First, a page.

This could start as a tool gloat, and really should be, but will eventually become a project.
Because I can’t seem to write briefly, succinctly, or other synonyms for short, I’ll just go with it. I’ve mentioned before that my father was the one who inspired me to woodworking. It was something he did to either save money, to make money with restored antiques, or to repair things around the house with a bit of flair thrown in for good measure.
Over the years he collected tools through trade or the rare purchase new. Woodworking continued as one of dad’s hobbies until six years ago. Two days after my daughter’s 2nd birthday dad had a stroke. Despite rapid response from emergency personnel, and the administration of the clot breaking drug, it hit him hard. The first two weeks after the stroke we didn’t know if he’d live. But he survived, losing the use of the left side of his body and his speech.
Dad is tough, and stubborn though. Through the years he’s moved from a walker, to a cane to a shuffling walk on his own without assistance. He can manage single words in response, and occasionally surprises us with a sentence every now and again. This summer he turned back to wood turning as a hobby, and is quite capable turning pens and other spindle works with one good left hand and his right hand holding the tool on the rest.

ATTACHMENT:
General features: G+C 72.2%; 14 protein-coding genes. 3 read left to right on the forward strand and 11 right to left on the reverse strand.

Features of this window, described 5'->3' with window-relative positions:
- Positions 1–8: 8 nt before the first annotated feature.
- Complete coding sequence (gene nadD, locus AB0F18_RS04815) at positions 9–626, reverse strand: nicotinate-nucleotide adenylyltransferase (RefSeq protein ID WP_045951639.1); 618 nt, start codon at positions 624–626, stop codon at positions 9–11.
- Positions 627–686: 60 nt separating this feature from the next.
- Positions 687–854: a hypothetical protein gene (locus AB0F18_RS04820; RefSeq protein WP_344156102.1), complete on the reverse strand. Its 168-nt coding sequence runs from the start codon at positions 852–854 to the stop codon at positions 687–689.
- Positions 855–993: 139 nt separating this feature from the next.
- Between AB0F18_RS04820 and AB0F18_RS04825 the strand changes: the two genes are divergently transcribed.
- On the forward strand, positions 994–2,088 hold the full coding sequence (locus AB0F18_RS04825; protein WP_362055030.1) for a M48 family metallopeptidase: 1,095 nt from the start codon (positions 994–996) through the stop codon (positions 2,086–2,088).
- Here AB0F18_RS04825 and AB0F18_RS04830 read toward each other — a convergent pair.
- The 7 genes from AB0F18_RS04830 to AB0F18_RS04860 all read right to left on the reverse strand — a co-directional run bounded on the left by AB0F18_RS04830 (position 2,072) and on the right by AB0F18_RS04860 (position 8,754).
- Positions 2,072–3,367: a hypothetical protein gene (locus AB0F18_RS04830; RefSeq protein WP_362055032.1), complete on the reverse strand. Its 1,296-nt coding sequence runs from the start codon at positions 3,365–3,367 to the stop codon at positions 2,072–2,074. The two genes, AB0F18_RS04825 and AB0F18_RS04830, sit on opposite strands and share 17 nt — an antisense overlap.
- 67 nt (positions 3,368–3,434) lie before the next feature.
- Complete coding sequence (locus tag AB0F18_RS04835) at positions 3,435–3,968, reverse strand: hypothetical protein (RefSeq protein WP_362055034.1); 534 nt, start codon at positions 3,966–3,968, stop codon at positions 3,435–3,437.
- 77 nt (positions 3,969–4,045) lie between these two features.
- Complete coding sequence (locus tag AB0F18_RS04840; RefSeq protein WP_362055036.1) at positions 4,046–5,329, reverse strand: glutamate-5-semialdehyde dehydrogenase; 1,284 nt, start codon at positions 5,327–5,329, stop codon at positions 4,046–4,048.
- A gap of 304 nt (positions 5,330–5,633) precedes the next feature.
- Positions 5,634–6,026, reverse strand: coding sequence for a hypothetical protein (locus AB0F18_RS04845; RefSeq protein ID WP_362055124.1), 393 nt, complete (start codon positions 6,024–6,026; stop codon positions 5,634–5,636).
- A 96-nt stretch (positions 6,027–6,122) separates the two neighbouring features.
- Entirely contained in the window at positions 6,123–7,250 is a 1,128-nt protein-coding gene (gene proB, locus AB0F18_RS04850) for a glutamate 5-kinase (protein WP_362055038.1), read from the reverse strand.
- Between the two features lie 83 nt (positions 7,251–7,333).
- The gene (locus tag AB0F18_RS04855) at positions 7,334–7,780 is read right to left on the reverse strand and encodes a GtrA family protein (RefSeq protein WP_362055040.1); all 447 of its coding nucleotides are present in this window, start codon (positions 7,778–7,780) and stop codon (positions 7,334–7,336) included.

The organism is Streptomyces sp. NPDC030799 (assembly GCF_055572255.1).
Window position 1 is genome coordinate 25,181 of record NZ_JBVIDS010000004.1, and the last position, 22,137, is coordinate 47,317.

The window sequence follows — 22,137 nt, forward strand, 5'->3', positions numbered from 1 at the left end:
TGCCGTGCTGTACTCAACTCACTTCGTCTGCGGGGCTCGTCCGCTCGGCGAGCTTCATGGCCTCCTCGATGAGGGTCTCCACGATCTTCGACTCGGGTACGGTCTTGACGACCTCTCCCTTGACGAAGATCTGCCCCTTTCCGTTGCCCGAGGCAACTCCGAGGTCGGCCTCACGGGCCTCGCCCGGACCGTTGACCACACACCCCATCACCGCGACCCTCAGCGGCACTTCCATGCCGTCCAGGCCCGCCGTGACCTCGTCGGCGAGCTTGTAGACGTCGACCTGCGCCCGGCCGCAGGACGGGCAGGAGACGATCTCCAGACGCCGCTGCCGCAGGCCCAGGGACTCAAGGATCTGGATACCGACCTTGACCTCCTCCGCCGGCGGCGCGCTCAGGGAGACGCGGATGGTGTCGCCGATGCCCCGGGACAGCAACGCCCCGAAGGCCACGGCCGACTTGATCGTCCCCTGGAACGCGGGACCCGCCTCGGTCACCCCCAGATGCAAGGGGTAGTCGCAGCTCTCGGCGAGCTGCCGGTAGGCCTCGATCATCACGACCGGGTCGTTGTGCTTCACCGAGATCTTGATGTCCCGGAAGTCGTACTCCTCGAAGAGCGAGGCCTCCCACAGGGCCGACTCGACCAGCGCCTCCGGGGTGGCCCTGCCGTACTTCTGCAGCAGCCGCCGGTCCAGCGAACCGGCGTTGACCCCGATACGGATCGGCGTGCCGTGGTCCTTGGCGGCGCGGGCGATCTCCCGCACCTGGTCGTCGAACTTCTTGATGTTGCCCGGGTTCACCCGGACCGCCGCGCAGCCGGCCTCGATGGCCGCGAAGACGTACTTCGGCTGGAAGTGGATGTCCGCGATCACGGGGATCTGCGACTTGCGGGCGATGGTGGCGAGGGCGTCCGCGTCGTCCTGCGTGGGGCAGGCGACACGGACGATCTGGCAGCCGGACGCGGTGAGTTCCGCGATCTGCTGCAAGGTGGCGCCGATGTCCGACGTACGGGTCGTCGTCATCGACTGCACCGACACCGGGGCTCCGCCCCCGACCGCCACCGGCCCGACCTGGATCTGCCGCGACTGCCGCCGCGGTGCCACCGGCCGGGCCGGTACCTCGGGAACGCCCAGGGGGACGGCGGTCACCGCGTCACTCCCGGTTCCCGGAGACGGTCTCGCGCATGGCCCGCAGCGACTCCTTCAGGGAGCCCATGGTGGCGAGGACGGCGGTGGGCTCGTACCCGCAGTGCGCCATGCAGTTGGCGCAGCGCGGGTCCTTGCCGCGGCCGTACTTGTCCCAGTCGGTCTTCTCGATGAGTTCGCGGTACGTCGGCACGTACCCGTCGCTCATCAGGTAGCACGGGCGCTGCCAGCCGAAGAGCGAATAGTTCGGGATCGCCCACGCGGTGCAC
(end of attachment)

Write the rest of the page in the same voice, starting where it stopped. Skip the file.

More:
This last weekend dad made a decision about a few of his tools that he cannot safely use anymore.
His Rockwell 4” 7 130 Jointer. The motor is good, the belt needs to be replaced, and the drive shaft is bent or the pulley is on crooked, it’s going to be a bit of work to get this beast back together and functional.
But then there was this:
I just need to replace the blades on this one…and get it on some sort of stand, and find some room for it.
But the best part of it, to me was this gem.
It’s in great order, with very little rust. The irons have a patina on them, but are still sharp. This was something dad picked up as part of a collection, but used anyway. This to me is the true treasure. He used this before he ever thought of buying a router, he stored it behind glass when he wasn’t using it. He handed it to me with a squeeze on the shoulder, and the understanding that I get use out of it, and keep it in the family.
Once the shop is ready, I’ll have a cabinet for it and my other planes owned, or yet to be purchased. I can guarantee you, the door will be framed glass.
-- -- Never entrust power to those who desire it.